Instead we build ever more roads — and fewer sidewalks. We subsidize driving to no end, but can't be bothered to build even a handful of bike lanes. Public transit, where it exists, languishes low among budget priorities. And we're all driven to rage just trying to drive a few miles in congestion. How much road rage do you see among bus passengers?

We have a choice: change now, or try to pick up the pieces when our currently unsustainable systems collapse.


Rob said...


suibhne said...

A few points in response to Mssr. Rob:

1. EVEN IF you ignore scientific consensus (which is routinely skewed by maintream science journalism's insistence on presenting exactly 2 sides to every story) on global warming, and cherry-pick your favorite sources to bolster your view that global warming isn't substantially human-caused, it's important to note the concomitant effect of destroying the world's carbon sinks. In other words, EVEN IF you believe that we're not ADDING CO2 to the air in any geologically significant quantities, it's impossible to argue (coherently) that we aren't dramatically undermining the planet's ability to retire even naturally-occurring CO2 as part of a healthy carbon cycle (by massively deforesting N. and S. America, Africa, and Asia, for example, or by decimating the population of oceanic algae through pollution).

2. EVEN IF you ignore scientific consensus and believe that there's no carbon imbalance in the current world system, it's impossible to argue (coherently) that we aren't being poisoined by fossil fuel burning in many other ways. Forget global warming; even if it didn't exist, and oil were limitless, we'd still be poisoning our air and water beyond all possibility of technological remediation or human adaptation.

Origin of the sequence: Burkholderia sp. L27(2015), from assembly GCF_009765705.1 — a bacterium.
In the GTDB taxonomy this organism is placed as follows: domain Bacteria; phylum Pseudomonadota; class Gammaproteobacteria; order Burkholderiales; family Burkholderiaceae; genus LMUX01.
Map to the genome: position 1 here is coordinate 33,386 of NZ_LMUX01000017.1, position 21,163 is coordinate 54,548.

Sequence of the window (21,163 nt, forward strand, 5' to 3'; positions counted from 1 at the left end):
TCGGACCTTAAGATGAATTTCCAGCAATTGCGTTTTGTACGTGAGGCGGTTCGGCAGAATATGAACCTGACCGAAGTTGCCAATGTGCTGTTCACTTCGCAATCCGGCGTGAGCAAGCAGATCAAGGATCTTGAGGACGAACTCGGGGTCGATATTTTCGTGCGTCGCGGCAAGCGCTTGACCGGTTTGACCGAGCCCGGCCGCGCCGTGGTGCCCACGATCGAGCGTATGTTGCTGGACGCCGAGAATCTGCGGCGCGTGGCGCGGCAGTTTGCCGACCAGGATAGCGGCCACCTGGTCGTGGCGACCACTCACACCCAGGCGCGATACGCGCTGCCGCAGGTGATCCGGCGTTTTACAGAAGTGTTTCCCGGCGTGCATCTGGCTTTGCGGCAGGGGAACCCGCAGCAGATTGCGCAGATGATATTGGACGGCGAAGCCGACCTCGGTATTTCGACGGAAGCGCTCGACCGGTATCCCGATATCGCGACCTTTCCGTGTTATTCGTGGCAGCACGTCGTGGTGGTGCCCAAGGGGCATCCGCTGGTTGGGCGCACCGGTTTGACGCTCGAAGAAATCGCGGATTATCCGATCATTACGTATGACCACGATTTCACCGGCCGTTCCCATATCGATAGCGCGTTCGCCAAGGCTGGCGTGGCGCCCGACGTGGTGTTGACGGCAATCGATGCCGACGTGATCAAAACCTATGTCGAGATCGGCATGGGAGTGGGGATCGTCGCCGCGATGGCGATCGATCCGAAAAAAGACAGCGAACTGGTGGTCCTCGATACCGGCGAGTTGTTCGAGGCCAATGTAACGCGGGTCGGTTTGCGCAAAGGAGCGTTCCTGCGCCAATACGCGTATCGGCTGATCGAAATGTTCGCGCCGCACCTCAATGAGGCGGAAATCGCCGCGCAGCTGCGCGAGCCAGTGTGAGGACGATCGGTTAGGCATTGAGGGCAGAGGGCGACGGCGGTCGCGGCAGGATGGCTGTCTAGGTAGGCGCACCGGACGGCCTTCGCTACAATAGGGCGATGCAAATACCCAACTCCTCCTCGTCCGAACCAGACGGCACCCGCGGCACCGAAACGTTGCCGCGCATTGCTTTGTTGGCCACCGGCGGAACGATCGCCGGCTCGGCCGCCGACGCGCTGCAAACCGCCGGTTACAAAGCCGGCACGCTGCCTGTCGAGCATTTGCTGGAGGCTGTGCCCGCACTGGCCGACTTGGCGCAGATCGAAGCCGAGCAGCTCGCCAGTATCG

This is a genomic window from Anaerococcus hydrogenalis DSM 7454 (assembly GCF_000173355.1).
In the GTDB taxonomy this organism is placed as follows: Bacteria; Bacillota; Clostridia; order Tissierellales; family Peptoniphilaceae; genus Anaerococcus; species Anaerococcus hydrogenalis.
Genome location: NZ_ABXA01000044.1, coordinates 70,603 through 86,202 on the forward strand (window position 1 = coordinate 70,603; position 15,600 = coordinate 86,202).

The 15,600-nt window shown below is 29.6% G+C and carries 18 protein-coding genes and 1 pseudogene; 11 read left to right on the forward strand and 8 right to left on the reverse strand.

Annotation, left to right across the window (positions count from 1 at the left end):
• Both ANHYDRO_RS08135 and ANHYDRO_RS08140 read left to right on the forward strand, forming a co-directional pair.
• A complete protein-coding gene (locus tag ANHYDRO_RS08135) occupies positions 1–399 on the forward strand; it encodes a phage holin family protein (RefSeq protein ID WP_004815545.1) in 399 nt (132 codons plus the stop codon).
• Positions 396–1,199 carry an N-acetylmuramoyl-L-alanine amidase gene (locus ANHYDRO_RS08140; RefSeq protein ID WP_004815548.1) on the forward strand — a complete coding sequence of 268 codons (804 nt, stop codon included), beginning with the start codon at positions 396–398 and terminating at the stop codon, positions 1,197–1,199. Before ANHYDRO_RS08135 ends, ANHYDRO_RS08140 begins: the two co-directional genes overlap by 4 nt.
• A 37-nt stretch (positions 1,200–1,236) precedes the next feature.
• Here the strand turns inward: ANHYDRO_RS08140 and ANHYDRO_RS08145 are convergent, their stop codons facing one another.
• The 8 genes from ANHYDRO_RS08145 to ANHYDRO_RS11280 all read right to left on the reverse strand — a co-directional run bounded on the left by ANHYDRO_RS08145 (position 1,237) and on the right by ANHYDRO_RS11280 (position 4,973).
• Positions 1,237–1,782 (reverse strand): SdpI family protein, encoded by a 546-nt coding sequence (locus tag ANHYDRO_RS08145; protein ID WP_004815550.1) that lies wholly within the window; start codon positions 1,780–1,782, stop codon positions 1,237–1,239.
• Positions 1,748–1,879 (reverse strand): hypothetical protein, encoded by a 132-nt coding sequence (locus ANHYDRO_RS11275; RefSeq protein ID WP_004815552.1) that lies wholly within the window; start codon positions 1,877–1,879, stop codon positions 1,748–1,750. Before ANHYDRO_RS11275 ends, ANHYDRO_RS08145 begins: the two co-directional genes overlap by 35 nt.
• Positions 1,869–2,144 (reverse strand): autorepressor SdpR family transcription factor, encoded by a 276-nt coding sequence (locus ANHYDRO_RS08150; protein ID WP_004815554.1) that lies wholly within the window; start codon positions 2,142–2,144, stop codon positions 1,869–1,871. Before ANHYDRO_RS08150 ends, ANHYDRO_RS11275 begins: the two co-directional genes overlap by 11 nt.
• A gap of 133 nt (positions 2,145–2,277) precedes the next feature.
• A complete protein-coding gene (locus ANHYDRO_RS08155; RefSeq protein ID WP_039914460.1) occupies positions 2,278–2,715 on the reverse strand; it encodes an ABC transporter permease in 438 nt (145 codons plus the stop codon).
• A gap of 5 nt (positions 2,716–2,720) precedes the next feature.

Jake said...

A large majority of climate scientists believe global warming is happening and that it's in large part caused by humans. See this article. It's true that there are still some skeptics, but given the severity of the consequences if most scientists are right, we should be taking action now. If we keep doing things like we are now, eventually we'll know for certain, but it will also be far too late. And even if global warming doesn't happen, why avoid change when it saves us money, improves our health, kills fewer people, and allows us to reclaim urban space?

Anonymous said...

obviously i agree with you on most of these points. i'm more into the idea of increasing the efficiency/breadth of public transportation than bike usage, since i think bikes are less of an option for some people: people with a brood of kids, people with bad backs (me), people who have a hard time with cold weather (me).

since moving to nyc i've often wondered if my subway rage/worry ('ugh this train is so slow. i should have transferred at 59th, or taken the A instead, or walked from 34th' etc)is less than the road rage i would have if i lived in a city where i drove.

i think being able to walk to places is so great.i love being able to walk to the corner to buy some dr pepper, and walk an avenue more to go sit in the park as i drink it, and walk a quarter mile to the water. but that's manhattan. not everyone can live on an island...but what if we lived in smaller communities? i guess i'm just fascinated by the idea of shrinking communities. i'm in tx right now, land of distances. suburban self-isolation...